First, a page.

is it,?.... and why?
(with an addendum for the Nerdy about other systems)
© Copyright, 2013, R. Fleischer
What is Can-Bus
(CAN-BUS, CANBUSS, CAN-BUSS, Canbus, CanBus)
Can-Bus is a method and hardware and software to
enable communications between
'electrical and electronics things' on your vehicle; these
'things' can also be electro-mechanical. Can-Bus stands for
Network, and the
'Bus' part is explained later
BMW decided to reduce the number of electrical wires and connections, and hopefully reduce electrical problems by operating just about everything, to the extent possible, by using digital electronics. There are some definite advantages, such as weight saving; manufacturing labor; and the potential for much higher reliability;...as only a few wires are needed for most anything. In addition, and more importantly, the ability for the computer(s) to monitor and talk to each other about just about any function, and particularly in a very short time period, is greatly enhanced. There are other reasons for going to something like Can-bus. Vehicles are becoming vastly more complicated, so more and more computers or mini-computer elements are needed to monitor, produce or accept information from each other.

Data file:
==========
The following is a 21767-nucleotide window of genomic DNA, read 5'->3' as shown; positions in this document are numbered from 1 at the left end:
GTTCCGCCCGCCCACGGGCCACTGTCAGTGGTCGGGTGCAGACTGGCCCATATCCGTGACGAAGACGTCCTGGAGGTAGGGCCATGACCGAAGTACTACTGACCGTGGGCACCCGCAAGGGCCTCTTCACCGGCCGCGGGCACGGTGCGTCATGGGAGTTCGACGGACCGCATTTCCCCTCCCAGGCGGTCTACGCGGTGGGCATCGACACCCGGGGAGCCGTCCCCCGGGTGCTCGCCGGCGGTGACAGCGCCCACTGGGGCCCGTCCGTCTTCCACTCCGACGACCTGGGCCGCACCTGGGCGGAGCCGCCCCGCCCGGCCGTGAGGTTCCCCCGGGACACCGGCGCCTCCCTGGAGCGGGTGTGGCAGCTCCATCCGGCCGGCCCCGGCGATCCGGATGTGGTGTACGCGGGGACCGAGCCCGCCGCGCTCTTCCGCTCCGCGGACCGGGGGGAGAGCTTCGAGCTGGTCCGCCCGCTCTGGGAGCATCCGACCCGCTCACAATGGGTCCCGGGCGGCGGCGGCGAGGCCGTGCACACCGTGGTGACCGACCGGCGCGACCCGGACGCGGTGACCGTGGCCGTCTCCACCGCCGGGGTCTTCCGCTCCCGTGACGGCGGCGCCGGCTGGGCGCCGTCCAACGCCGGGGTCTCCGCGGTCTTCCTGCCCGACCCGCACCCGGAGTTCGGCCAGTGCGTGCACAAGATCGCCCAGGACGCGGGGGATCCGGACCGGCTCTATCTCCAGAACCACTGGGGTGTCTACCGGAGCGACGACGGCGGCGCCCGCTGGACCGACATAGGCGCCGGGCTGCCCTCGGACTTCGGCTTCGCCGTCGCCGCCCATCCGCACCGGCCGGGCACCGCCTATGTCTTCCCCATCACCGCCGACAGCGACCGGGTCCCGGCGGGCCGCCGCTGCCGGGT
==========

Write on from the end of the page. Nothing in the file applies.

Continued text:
Example: In the Classic K bikes (K75, K100,
K1, K1100) there is a single pricey and complicated turn signal
flasher and lamp bulb monitoring
box. With Can-Bus, it could be simplified, if BMW wanted
to do that, and incorporate most of its functions and parts in
vastly smaller size, into
the main computer; and even more functions could be added. It
could be cheaper, and more reliable. ABS functions,
which could incorporate traction control, etc., could be
Traction control and ABS require fairly fast information processing, and electronics is absolutely necessary for them.
The problem that arises from BMW's use of Can-Bus is that the
electrical system is, to quite some degree, no longer relatively easy to modify with farkles, changes, add-ons, etc. Just
adding an electrical outlet jack might cause problems.
Typically, the owners' answer to this (in general) is to wire
accessory goodies directly to the
battery, via a separately added fuse or fused panel. There are
certainly instances where this is not needed....but.....well,